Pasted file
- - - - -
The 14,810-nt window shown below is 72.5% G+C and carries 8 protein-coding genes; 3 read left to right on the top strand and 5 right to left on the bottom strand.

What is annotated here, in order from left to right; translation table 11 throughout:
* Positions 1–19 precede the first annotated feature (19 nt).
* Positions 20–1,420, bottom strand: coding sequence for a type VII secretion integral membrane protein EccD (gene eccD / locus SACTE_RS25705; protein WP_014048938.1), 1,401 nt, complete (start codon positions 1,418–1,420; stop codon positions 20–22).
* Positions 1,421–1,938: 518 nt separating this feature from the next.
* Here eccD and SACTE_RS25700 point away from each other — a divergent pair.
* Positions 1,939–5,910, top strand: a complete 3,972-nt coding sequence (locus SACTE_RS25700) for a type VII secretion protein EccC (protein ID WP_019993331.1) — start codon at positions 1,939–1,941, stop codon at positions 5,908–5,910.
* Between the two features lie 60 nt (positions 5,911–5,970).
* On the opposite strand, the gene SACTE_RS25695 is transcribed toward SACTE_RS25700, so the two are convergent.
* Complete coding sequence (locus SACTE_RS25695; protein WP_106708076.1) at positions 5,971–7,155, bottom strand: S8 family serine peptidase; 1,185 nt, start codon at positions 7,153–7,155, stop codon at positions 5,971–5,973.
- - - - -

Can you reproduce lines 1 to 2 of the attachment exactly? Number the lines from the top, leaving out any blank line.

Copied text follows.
The 14,810-nt window shown below is 72.5% G+C and carries 8 protein-coding genes; 3 read left to right on the top strand and 5 right to left on the bottom strand.

What is annotated here, in order from left to right; translation table 11 throughout: